**this post was inspired by someone I care about who had this dreadful experience in her local Macy’s Department store. Let’s grow up, people, and put life in perspective. A mother feeding her child, whether it’s with breast or bottle, is acceptable in any setting. An adult recoiling at the sight of a nursing infant, and thinking his or her own comfort should somehow trump the needs of that infant, is the very epitome of disgusting.**

Raising Kids for a Living: Is it Really That Hard?

There was a time, not long ago, when I thought staying at home with children would be easy. I was a newlywed, and although I was working full time, I also felt primarily (even solely) responsible for making our first apartment feel like home. This involved dinners cooked from scratch daily, as well as the complete roster of household cleaning duties. In hindsight, I was suffering from a severe case of June Cleaver Syndrome, and while my husband certainly didn’t expect this level of achievement from me, he also wasn’t about to speak up and demand to wash the dishes himself. I knew the standards I’d set for myself were incompatible with working outside the home, but I kept plugging away, knowing my end goal was to care for my family full time time. I used to daydream about how much easier things would be when I could start cooking earlier in the day, freeing up more time to enjoy with my husband and our (then hypothetical) little cherubs in the evenings. I would be able to keep up with the laundry through the week, rather than being faced with a mountain of it every Saturday morning. Yes, life would be easy, and I would excel at it. We would live in a spotless home, eat healthy, homemade dinners every night and raise little, exceptionally well-behaved geniuses with permanent smiles plastered across their impeccably clean faces. I would even tend a garden and write a book in my spare time.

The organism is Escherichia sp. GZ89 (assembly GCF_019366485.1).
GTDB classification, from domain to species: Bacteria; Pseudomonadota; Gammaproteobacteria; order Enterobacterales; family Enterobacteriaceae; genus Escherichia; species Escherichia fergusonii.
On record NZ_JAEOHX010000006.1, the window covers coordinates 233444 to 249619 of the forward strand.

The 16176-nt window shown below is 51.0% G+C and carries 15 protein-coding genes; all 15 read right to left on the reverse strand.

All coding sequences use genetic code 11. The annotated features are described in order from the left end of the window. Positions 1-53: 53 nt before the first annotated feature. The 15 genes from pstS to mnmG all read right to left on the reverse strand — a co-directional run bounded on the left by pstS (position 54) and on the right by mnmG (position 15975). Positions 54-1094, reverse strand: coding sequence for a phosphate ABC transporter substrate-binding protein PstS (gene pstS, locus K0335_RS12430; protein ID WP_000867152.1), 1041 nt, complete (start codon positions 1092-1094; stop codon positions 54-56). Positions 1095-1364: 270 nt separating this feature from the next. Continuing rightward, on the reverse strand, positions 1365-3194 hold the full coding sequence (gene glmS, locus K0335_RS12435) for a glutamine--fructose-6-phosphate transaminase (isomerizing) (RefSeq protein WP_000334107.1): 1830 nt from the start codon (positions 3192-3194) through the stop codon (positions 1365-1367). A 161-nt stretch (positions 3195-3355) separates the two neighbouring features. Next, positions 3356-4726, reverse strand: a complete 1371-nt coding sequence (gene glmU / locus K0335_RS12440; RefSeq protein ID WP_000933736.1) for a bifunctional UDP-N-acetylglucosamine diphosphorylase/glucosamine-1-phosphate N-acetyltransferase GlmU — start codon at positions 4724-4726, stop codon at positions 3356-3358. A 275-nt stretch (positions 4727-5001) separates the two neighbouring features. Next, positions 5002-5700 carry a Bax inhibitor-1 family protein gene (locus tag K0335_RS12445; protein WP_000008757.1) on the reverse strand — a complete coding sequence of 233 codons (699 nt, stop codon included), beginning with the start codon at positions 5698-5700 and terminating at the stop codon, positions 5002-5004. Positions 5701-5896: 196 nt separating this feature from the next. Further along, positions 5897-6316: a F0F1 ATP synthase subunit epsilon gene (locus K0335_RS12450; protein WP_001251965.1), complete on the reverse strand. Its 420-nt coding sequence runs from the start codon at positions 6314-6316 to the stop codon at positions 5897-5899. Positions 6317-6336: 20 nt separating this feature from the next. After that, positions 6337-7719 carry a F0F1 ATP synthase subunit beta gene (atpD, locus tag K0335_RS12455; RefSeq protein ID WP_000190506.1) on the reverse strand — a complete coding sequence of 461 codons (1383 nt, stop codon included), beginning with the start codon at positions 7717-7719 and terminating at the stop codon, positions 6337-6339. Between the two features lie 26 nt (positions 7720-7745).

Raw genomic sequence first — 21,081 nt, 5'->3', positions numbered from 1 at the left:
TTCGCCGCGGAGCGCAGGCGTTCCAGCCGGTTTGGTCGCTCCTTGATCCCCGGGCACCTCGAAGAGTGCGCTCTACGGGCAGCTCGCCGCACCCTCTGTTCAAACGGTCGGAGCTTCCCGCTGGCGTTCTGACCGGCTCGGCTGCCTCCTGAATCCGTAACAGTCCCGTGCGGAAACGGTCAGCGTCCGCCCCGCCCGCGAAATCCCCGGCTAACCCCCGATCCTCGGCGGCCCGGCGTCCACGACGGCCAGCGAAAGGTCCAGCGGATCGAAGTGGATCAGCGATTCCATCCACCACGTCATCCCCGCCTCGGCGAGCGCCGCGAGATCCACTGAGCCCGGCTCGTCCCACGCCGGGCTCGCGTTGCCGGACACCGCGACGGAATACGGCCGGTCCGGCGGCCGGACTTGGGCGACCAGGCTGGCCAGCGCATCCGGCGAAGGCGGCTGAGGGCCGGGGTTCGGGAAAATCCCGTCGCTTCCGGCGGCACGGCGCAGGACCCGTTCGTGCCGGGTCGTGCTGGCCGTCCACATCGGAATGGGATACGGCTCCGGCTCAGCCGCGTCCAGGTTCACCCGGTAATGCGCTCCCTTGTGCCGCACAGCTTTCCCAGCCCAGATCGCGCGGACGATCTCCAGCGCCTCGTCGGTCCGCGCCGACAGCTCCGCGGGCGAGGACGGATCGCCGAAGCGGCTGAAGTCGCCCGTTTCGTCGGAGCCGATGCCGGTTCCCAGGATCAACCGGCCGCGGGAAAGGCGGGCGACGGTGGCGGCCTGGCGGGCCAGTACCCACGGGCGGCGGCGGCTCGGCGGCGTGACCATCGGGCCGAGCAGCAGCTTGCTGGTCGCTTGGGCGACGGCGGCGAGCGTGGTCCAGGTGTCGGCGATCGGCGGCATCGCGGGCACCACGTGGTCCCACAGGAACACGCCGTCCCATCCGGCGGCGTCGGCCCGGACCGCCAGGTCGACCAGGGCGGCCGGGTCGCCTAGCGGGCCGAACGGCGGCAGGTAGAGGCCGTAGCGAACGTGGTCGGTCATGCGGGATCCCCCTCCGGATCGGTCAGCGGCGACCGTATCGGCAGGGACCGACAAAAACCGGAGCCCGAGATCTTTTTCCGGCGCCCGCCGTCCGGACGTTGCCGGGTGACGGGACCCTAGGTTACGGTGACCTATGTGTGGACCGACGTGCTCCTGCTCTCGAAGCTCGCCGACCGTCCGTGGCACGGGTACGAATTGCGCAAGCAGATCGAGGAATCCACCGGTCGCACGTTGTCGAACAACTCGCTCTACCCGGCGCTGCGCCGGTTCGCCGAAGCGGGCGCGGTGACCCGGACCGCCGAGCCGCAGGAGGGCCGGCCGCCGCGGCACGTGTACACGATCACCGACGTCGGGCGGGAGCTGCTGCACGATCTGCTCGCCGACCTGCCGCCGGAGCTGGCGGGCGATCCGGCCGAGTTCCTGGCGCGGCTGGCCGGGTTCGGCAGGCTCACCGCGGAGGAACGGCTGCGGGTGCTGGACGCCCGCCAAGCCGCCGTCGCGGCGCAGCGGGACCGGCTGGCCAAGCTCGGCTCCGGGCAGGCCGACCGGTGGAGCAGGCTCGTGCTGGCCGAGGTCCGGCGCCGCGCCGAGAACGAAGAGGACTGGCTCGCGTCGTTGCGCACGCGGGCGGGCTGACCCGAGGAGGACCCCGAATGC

My reality check arrived two years later, in the form of a tiny pink bundle we’ll call E. She was perfect–she was everything I’d ever hoped for. My new job description, on the other hand, fell somewhat short of my lofty expectations. All of the sudden, instead of working under close supervision and producing results that could be quantified, I was working in relative isolation, accomplishing tasks that would need to be done all over again within a few hours. I missed the validation that came from hearing I’d exceeded expectations on my latest project. Also, my house was not spotless. While she only knew how to make one type of mess, E commanded a great deal of my attention. Some days she was fussy and would cling to me, refusing to be put down anywhere. Other days she was happy and so adorable with her giggles and squeals, I couldn’t tear myself way from her. In good times and bad, she had a way of making the time pass more quickly than I ever imagined it could.